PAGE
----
Local laws may vary, and a county/state prosecutor could try to "get you" under a non-Federal law however. Local obscenity laws are the ones most frequently invoked. So in this respect it is a legal grey area within the United States as to works of fiction involving fictional characters engaging in "pornographic activites."

Last I heard, no SCotUS case has been heard to decide the matter. For the matter, no such case has made it to a circuit court. The people who have been subjected to prosecution on that matter have almost universally failed to appeal, usually due to lack of financial means to do so, and a lack of desire to draw further attention to themselves.

Replies:   Not_a_ID  Dominions Son
Not_a_ID

@Not_a_ID

The people who have been subjected to prosecution on that matter have almost universally failed to appeal, usually due to lack of financial means to do so, and a lack of desire to draw further attention to themselves.


...to add to this: Or the person being tried was also in possession of pornographic material involving persons under the age of 18, which rendered most of the issue moot with regards to them. That also makes them a rather poor test case for trying to "test" the specific issue of fictional acts involving fictional persons, as they need only point to actual material he did have to indicate "fictional" may not be so fictional in their case.

Replies:   Crumbly Writer
Dominions Son

@Not_a_ID

Local obscenity laws are the ones most frequently invoked.


Frequently being a relative term. From the articles I've read on the Red Rose case, obscenity prosecutions are rare, because they are generally difficult to win at trial.

A lot of obscenity cases also end in guilty pleas, which makes appeals difficult.

Replies:   Ernest Bywater
Crumbly Writer

@Switch Blayde

I was talking U.S. when I said "national." And the First Amendment doesn't allow for obscenity. You story has to pass the Miller Test for it not to be seen as obscene.

The Miller Test is hardly a firm standard. Chances are, given the years since it was issued, it would never stand up to a Supreme Court review, regardless of which court ruled on it.

Yes, there are always corrupt politicians that try to gin up support by filing outrageous charges against people for political reasons, but they're the exception, they're hardly the rule. The number of 'obscenity' cases filed in the U.S. is ridiculously small, given the airplay they generate. That's also why the prosecutors typically settle out of court, leaving the plaintiff bankrupt and coping a guilty plea to avoid prison time--because they realize they'd never get a conviction. Life is certainly not fair, and the law takes humongous sums of money and incredible amounts of time, but the wheels of justice keep turning, and they're generally moving in the right direction.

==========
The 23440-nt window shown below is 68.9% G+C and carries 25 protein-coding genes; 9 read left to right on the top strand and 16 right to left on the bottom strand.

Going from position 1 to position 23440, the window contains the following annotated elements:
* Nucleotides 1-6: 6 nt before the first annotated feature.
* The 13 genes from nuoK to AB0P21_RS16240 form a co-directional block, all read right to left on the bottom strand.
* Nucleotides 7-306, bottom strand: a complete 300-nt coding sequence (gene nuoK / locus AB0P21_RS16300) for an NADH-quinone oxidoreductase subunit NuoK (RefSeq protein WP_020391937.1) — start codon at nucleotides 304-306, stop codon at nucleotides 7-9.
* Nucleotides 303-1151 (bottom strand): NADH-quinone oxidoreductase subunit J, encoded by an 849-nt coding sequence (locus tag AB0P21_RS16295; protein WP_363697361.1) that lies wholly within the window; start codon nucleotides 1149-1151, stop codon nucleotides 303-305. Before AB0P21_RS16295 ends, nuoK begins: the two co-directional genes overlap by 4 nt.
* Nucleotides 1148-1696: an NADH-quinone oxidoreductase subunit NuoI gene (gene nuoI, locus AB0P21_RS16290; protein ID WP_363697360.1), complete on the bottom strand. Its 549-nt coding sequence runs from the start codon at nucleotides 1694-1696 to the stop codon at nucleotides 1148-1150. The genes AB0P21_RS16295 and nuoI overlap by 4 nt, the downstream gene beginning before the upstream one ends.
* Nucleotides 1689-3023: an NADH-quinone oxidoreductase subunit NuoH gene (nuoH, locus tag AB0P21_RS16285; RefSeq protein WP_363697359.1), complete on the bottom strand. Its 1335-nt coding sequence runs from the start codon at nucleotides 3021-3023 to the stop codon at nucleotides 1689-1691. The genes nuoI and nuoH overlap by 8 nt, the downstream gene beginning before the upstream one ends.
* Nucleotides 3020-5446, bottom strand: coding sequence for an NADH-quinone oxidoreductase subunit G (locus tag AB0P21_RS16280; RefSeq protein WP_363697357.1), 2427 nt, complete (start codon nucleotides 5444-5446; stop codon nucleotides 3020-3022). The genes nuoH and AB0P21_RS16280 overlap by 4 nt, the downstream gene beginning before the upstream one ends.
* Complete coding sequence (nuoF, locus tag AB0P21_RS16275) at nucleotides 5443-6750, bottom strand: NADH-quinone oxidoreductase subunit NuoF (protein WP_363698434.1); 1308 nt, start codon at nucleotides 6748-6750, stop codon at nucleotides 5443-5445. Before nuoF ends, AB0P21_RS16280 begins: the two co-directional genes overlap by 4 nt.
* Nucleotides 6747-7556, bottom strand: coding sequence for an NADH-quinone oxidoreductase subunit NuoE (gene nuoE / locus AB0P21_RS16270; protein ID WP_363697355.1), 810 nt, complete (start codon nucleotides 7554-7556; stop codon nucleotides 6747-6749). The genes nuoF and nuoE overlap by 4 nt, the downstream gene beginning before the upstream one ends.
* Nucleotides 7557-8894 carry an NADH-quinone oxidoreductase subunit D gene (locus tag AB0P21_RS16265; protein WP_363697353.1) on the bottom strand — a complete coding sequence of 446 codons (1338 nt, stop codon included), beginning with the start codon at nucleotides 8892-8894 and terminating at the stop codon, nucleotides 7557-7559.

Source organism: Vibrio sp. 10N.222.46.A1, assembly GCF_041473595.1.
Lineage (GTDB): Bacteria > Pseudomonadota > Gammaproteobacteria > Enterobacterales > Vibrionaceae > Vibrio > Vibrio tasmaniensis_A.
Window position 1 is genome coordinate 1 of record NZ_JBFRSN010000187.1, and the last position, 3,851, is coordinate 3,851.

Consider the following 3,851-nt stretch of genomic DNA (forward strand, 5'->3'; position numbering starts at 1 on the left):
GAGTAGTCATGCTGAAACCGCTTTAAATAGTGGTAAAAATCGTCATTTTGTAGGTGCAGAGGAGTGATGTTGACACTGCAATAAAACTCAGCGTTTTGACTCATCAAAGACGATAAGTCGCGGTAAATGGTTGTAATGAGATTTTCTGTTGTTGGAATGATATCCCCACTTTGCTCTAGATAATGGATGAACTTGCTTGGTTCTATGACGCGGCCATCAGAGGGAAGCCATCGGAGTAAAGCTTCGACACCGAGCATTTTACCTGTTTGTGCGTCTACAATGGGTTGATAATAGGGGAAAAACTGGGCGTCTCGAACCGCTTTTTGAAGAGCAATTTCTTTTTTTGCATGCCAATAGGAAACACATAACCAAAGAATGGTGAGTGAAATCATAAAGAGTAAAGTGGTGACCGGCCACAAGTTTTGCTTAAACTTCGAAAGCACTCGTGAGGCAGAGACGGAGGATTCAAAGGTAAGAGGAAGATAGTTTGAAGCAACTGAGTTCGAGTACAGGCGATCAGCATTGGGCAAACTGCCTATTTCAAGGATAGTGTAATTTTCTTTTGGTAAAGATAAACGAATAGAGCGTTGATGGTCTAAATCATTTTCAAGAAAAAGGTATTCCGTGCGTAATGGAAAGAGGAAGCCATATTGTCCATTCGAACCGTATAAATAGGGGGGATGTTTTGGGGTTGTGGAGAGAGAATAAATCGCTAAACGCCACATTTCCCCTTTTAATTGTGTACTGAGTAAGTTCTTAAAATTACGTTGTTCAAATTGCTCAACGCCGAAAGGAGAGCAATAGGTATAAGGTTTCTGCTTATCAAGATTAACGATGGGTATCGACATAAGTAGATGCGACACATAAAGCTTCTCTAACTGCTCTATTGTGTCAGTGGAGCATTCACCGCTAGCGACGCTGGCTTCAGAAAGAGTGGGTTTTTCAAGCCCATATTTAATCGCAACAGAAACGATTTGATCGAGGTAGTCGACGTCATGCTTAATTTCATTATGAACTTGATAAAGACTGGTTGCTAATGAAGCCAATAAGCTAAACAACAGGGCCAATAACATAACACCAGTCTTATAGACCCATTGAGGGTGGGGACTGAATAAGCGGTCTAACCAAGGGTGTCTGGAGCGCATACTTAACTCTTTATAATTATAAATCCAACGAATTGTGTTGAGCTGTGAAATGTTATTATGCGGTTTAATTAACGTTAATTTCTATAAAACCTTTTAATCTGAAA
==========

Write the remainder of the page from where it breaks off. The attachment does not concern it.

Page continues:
The police, on the other hand, are an entirely different matter.

Ernest Bywater

@Dominions Son

Red Rose case


From what little I saw of it the case for obscenity never went to court, they settled by her pleading guilty to a lesser charge due to her health issues kept delaying the case.

The case against Frank revolved around an image on a site he had a link to, more than the his written works. last I heard it was still being delayed due to judges not wanting to get involved in it.

Replies:   Dominions Son
Dominions Son

@Ernest Bywater

The case against Frank revolved around an image on a site he had a link to, more than the his written works.


Frank who?

Switch Blayde

@Dominions Son

Frank who?


Frank McCoy ?

Replies:   Dominions Son
Dominions Son

@Switch Blayde

Frank McCoy ?


Maybe, but that case doesn't exactly fit Earnests description. He was convicted (over 18 stories) and ran out of appeals last year.

Ernest Bywater

@Dominions Son

Frank who?


Can't remember, because I always got it mixed up with another author of a similar name. I can't go checking the relevant websites at the moment. He's a US author who wrote a lot of stories about kids and adults got hit in the same way as Red Rose did.

Replies:   Dominions Son
Dominions Son

@Ernest Bywater

That sounds like Frank McCoy. However, the Frank McCoy case doesn't match your original description.

He was convicted in a bench trial in 2013 over 18 of his stories.

There were no images involved, at least not images he was charged for.

He appealed the conviction. The appellate court upheld his conviction last year.